With her problematic first novel, Ana Imagined, Perrin Ireland asks the proverbial Edwin Starr question, "War, what is it good for?" Unlike Starr who, oxymoronically, finds it is good for absolutely nothing, Ireland finds it an excellent setting for a novel.
Ana Imagined takes place in Sarajevo, and the war is the Bosnian conflict. Ana is an average, middle-class woman, who happens to be stuck in the middle of a civil war. Ana's mother is Muslim and her father a Catholic Croatian. At first, life could be that of any small European or American city, with the exception of some occasional pesky bombing in the background. Ana and her family are intellectuals, poets, playwrights. Muhamed, her son, is as precocious as they come.
The strength of this novel lies in the vivid normalcy of these people's lives, lives which are slowly overwhelmed by worsening conflict. It is easy for one to picture an American life with little difference. At first they rise to the challenges, losing power, scrounging for firewood, avoiding snipers as they join food and water lines. The squeeze increases; they can no longer pretend to be who they were. They become survivors. War comes home.
Surviving replaces other forms of routine: "She never left the apartment on weekends, when Serb mercenaries were free from their other jobs and came from surrounding hills to shoot at women and children." And, "She walked by the office used by the mujahideen, where she and Emir had taken cover one day when the shelling had been particularly bad, the way they used to pop into a store during thunderstorms."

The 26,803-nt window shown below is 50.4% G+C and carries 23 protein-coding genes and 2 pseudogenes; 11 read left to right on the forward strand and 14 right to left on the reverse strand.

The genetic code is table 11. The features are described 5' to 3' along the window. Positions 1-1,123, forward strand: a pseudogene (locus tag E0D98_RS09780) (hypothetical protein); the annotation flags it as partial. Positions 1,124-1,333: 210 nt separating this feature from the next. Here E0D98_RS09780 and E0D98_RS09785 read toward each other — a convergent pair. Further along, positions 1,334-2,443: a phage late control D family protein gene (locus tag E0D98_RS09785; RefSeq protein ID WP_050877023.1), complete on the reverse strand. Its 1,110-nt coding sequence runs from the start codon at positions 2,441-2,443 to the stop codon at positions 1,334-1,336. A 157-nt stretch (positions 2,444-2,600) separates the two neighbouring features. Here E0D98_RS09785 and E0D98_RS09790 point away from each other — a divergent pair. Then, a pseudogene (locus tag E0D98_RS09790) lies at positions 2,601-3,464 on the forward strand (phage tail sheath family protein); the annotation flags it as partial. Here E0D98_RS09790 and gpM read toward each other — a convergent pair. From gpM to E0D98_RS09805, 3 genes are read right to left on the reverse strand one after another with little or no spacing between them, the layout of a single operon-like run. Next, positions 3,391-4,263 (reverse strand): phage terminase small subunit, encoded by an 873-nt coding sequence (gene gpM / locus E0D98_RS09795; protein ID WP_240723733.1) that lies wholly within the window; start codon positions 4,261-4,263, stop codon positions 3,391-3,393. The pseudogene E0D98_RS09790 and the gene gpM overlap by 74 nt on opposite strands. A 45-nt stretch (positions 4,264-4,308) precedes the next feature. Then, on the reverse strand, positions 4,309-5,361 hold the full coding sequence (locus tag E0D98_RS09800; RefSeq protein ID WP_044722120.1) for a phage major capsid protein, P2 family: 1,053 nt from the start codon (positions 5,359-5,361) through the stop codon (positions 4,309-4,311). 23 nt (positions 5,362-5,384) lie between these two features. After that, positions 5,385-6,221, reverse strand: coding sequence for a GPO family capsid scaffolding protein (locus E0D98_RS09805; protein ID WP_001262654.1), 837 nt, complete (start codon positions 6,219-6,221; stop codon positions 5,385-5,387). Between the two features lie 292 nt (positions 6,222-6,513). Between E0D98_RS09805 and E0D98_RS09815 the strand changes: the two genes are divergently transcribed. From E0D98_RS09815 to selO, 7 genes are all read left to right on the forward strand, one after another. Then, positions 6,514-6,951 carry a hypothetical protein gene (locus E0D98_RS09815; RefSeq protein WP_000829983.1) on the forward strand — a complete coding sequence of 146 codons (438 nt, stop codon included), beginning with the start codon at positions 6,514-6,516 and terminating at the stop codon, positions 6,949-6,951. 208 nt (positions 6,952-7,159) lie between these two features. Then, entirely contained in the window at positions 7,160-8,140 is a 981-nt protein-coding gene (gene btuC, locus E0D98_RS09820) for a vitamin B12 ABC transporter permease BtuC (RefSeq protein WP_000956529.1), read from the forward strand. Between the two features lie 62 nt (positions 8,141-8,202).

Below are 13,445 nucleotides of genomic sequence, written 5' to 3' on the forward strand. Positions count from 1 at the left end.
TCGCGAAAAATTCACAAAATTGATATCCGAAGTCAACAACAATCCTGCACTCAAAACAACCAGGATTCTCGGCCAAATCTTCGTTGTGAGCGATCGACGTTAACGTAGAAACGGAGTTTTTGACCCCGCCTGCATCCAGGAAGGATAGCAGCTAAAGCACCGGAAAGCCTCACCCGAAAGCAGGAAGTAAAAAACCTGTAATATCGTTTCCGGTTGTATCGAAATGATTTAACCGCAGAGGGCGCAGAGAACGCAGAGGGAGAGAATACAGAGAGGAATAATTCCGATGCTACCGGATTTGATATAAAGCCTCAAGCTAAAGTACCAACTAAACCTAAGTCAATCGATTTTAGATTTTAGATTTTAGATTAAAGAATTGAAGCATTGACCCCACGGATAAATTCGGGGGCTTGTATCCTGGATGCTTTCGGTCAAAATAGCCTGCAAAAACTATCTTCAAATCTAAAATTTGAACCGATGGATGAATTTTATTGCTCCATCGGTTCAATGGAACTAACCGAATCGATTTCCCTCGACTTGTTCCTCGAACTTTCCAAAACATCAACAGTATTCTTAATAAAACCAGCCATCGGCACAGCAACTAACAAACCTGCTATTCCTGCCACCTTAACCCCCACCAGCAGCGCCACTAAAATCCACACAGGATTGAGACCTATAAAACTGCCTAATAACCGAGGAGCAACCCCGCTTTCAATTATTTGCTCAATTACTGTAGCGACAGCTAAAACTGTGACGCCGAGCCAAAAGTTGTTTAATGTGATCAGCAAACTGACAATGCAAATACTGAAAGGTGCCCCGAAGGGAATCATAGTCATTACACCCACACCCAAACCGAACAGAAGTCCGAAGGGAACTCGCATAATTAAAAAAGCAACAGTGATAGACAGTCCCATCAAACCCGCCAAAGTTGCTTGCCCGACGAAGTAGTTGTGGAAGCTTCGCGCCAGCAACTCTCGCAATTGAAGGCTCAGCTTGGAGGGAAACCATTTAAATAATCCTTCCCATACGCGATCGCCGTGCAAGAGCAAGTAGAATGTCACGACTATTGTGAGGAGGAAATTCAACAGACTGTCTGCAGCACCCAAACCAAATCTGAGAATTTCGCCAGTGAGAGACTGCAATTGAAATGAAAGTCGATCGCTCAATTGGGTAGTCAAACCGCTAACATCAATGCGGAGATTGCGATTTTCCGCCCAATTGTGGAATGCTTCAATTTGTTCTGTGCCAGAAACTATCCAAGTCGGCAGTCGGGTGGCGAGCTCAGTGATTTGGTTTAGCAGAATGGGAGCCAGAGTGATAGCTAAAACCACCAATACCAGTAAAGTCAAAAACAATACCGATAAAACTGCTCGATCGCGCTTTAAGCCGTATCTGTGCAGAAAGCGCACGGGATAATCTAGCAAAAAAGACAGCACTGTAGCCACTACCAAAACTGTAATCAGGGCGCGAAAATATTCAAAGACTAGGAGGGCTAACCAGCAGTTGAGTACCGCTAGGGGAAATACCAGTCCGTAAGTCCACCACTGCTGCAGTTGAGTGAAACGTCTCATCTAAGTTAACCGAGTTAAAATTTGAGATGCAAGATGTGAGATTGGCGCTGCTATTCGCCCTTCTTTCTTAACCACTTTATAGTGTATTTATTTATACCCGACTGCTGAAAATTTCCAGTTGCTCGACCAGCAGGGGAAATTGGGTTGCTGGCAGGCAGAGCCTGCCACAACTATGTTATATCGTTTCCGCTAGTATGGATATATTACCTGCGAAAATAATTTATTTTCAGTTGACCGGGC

The horror is in the details: no water, soap, shampoo; people dying of starvation and bullets. Muhamed develops diabetes, and insulin becomes increasingly hard to get as the black market dries up. Sometimes Ireland is a little heavy-handed and cryptic, when she doesn't trust her prose to make a point and throws in, among other things, preposterous plot twists and Bible-like references to the writings of Anne Frank (another Anne -- get it?). War causes an insane, no-rules desperation which Ireland captures beautifully.
Where Ireland missteps is with regard to her parallel story, the autobiographical tale of Anne, a woman in Cambridge struggling to publish a novel about, lo and behold, the war in Bosnia. Through Anne, Perrin attempts a study in contrast: Anne a woman who struggles to express herself in a man's world, and Ana, a woman who struggles to survive the war. In fact, Ana is Anne's literary construct, a connection that adds nothing to the book.
Much is made of the gender politics inherent in both situations. But Anne's story seems bitter and trivial compared to the ravages of war, and the juxtaposition seems derived from a creative writing class exercise rather than from the heart.
It is hoped that, with this book, Ireland has exorcised her self-serving demons and can rely upon her descriptive strengths and expressive talents in future writings. She describes war as if she's lived it, and it is this type of writing, rather than overwhelming but distancing news footage and photography, that really can illustrate the feeling of injustice. With some focus, Ireland could be a very powerful writer.
-- Michael Salkind